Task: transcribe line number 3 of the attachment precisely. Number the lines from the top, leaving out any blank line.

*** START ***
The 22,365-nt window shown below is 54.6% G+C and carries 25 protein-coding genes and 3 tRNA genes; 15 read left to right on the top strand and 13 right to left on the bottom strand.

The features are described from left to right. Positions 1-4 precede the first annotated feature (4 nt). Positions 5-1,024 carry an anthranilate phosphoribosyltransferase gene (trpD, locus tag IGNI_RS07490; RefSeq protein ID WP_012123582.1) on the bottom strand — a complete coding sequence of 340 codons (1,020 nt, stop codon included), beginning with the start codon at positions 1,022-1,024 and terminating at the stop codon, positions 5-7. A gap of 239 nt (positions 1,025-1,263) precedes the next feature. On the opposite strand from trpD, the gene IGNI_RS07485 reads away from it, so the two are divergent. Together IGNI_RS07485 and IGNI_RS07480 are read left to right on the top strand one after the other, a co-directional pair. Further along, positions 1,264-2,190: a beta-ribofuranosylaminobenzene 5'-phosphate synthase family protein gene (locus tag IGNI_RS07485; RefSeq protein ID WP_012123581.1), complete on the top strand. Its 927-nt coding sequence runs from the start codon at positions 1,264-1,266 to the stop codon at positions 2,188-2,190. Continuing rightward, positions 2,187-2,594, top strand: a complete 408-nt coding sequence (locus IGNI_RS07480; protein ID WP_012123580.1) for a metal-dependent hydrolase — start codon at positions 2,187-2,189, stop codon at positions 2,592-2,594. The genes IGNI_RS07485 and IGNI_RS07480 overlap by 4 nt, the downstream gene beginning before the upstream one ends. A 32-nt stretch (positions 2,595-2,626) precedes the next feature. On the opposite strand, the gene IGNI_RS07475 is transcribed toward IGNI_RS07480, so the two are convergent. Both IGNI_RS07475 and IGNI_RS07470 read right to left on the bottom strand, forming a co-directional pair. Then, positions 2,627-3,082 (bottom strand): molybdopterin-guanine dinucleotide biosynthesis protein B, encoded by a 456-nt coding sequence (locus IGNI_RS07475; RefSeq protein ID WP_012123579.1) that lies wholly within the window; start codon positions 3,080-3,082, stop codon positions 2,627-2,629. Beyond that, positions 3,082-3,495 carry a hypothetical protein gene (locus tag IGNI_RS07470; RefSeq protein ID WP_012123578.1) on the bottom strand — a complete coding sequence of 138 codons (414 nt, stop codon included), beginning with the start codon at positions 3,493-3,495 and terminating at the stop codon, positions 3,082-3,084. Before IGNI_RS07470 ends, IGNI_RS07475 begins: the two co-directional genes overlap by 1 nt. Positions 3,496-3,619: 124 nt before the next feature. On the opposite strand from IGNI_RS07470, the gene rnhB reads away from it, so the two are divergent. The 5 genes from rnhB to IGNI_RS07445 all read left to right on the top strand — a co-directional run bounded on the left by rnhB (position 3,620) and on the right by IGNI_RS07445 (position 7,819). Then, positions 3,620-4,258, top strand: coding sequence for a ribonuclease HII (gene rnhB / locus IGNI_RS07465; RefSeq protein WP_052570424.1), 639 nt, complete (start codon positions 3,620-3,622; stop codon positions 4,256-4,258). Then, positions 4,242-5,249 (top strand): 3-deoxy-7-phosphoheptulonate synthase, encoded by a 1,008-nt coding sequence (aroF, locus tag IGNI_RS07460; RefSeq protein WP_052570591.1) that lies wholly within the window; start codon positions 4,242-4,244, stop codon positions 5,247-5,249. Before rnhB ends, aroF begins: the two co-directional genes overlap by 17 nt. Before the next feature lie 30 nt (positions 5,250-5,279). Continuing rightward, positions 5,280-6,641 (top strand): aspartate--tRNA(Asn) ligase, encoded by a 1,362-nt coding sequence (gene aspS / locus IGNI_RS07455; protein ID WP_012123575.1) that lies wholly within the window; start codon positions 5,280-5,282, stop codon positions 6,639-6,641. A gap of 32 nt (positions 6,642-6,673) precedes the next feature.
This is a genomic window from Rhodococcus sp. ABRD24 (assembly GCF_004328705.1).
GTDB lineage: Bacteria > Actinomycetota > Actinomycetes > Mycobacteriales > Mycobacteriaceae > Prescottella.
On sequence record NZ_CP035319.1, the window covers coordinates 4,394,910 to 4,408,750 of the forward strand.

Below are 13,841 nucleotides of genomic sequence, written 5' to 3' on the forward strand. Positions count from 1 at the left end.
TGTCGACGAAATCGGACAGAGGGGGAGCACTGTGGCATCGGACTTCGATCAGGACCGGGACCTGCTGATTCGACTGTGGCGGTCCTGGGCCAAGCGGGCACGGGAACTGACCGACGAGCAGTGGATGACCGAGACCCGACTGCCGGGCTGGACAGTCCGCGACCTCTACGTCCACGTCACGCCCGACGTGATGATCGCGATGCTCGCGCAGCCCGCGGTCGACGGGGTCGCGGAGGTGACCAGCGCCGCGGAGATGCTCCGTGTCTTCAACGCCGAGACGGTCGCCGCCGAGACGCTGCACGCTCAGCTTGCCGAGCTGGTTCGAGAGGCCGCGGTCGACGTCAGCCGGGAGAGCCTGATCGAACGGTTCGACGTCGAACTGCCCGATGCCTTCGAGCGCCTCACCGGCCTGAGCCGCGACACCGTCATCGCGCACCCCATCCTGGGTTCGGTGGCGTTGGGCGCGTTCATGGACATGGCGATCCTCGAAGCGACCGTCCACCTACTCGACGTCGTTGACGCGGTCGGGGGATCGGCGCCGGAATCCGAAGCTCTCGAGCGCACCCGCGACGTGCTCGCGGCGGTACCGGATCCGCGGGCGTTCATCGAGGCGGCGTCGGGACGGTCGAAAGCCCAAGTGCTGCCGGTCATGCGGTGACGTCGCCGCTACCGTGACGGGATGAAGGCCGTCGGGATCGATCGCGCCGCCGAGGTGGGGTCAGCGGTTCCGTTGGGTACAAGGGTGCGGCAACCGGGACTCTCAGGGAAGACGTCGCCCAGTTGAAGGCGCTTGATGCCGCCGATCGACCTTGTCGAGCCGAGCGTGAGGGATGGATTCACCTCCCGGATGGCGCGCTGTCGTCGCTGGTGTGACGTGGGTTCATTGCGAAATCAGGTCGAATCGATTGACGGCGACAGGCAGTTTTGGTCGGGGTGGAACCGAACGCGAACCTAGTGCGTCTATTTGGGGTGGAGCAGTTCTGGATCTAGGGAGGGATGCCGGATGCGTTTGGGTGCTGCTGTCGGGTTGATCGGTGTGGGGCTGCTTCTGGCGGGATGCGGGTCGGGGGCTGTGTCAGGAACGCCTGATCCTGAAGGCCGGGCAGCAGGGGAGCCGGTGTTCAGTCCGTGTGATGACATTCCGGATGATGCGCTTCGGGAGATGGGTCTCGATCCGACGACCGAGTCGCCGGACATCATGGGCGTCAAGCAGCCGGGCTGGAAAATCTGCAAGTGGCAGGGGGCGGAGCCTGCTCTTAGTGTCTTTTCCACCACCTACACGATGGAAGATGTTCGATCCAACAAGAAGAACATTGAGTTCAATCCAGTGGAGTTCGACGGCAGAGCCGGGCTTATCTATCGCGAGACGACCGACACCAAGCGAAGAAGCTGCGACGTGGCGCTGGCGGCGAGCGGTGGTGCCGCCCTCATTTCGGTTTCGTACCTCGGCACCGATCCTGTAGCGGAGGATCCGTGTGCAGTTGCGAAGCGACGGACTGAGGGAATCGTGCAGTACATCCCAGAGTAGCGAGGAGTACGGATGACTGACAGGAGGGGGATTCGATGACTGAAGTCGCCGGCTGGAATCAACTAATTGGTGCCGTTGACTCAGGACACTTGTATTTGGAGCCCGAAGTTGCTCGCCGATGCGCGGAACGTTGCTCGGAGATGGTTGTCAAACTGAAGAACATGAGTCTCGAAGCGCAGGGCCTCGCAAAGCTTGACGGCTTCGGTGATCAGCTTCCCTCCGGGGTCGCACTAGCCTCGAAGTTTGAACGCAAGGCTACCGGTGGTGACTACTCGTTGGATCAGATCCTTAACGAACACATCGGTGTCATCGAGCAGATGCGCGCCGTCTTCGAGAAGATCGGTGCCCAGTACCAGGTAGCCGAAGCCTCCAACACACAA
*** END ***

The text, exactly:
This is a genomic window from Rhodococcus sp. ABRD24 (assembly GCF_004328705.1).